Future Watch

BOSTON (05/23/2000) - In visiting one of IBM Corp.'s research labs some time ago, I was entertained by all manner of cool gadgets and various works in progress. Many will never see the light of product rollout or have fairy-tale marketing copy penned in their honor. The one I vividly remember - and keep watching for - was a car phone that could access your e-mail or your favorite Web site and read the contents back to you. It responded to voice commands such as "delete" or "read the next one." It was something that I never knew I always wanted.

I thought of that still-elusive technology last week, as I was reading the first of the Future Watch features in our Technology section. Brent Lowensohn, director of advanced technologies at Kaiser Permanente Information Technology, was talking about his interest in 10 Gigabit Ethernet. "The most exciting part of this is the real potential that something we never thought of is going to come into our lives," he said about this tenfold increase over current networking speeds.

Future Watch's mission is to give you glimpses of tantalizingly possible technology, the stuff you dream about using but can't quite get your hands on.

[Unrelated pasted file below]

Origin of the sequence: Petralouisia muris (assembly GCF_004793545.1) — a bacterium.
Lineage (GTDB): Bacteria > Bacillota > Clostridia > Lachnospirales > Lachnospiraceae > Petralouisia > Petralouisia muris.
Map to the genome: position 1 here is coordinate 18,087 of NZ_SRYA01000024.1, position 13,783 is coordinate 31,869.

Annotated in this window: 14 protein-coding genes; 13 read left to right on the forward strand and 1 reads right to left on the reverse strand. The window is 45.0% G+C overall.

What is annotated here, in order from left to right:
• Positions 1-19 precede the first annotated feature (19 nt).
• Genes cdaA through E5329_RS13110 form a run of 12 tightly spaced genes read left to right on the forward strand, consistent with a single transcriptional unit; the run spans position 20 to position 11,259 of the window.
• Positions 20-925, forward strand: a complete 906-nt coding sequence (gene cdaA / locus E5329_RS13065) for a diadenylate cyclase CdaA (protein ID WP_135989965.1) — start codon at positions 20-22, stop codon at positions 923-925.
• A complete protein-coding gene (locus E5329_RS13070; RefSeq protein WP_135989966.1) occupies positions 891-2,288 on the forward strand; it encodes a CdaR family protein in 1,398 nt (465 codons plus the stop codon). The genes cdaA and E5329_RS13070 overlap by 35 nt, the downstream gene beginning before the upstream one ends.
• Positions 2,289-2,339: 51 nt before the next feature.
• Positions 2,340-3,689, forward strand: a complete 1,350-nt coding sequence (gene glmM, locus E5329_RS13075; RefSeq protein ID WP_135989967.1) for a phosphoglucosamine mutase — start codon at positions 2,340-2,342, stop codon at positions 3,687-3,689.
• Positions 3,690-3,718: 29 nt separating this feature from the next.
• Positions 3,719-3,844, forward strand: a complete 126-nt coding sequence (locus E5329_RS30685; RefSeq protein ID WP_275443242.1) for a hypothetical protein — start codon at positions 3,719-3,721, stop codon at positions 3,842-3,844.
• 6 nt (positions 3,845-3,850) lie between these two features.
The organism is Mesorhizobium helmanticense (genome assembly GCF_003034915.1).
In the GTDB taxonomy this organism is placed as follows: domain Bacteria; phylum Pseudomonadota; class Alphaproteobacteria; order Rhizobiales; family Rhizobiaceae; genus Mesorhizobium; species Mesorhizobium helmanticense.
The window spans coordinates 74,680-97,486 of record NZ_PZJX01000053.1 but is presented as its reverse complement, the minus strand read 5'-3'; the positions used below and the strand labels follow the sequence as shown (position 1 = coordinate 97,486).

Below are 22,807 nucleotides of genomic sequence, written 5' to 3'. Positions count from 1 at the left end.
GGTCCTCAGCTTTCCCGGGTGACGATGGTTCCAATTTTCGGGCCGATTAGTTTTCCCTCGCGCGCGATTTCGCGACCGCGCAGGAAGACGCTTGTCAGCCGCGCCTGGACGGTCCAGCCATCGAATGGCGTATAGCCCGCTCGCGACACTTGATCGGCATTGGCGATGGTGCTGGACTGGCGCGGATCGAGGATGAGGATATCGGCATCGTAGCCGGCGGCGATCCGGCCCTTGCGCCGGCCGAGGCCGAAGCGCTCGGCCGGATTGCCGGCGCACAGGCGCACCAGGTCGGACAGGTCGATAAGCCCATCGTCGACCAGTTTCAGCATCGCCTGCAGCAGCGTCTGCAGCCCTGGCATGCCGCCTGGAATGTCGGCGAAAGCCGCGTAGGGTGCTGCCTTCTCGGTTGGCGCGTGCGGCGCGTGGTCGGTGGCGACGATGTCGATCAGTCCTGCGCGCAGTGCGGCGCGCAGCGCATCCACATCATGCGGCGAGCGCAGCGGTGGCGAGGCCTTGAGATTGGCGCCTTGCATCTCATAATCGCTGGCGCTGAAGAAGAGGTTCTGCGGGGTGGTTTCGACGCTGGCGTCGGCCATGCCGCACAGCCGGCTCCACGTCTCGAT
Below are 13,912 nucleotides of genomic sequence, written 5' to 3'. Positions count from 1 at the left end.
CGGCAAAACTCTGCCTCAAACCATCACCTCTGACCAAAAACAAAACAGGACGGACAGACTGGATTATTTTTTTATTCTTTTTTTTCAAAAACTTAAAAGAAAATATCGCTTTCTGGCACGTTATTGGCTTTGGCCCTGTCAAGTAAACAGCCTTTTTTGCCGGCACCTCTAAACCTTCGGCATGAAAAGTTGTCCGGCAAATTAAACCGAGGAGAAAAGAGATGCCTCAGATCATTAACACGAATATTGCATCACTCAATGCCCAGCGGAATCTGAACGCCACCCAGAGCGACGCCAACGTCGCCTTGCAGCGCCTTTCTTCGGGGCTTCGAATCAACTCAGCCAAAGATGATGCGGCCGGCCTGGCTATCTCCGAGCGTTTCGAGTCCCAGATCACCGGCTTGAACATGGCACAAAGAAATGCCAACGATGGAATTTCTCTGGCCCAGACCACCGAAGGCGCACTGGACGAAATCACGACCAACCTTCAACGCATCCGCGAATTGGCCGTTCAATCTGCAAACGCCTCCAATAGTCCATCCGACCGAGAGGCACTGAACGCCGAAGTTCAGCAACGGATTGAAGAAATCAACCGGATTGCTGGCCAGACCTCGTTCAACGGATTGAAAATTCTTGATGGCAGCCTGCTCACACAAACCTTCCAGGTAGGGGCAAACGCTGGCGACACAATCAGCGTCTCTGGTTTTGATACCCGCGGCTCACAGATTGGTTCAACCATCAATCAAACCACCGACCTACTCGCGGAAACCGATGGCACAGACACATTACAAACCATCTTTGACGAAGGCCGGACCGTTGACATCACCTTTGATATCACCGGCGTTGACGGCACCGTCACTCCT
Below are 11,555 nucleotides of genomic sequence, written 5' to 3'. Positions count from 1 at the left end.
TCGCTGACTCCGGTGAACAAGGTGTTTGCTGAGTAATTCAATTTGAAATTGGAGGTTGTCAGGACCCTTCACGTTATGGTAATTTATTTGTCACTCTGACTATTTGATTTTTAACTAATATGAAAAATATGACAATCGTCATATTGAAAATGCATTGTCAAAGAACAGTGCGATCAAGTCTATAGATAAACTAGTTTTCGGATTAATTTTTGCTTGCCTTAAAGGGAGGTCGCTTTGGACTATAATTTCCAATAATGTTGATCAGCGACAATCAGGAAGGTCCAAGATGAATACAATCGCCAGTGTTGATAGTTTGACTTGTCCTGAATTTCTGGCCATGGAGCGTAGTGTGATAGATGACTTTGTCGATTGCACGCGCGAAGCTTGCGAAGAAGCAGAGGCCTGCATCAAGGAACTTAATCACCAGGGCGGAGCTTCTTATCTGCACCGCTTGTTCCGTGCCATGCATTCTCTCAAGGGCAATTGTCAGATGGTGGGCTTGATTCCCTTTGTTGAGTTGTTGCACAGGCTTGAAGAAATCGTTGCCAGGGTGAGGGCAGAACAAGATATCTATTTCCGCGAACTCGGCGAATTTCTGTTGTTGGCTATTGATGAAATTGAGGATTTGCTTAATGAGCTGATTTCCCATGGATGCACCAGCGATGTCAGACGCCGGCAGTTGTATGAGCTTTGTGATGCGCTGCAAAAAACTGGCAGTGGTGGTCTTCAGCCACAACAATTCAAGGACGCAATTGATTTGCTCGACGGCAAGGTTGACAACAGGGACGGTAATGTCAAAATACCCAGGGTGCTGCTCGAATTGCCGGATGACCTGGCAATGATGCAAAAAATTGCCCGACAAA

Not yet, anyway. In considering what to cover in the new weekly section, we'll keep in mind what Albert Einstein once said: "If at first the idea is not absurd, then there is no hope for it."

Consider the story about Carnegie Mellon University's Robotics Institute, where experts envision things like a tiny robot you flush down the toilet to inspect sewer pipes. In only a few years, the market for highly specialized robotic devices might be as unexpectedly hot as Internet auction sites are today.

Already wandering the halls at Carnegie Mellon is a mobile robot that startles visitors by asking them to push the elevator button - showing how the best robots are the ones smart enough to ask for help.

We'll take a hint from that robot ourselves, in fact. If you have suggestions for Future Watch topics, assistant technology editor Tommy Peterson (tommy_peterson@computerworld.com) would welcome your thoughts and ideas. We hope this new weekly feature will give you something that you never knew you always wanted.

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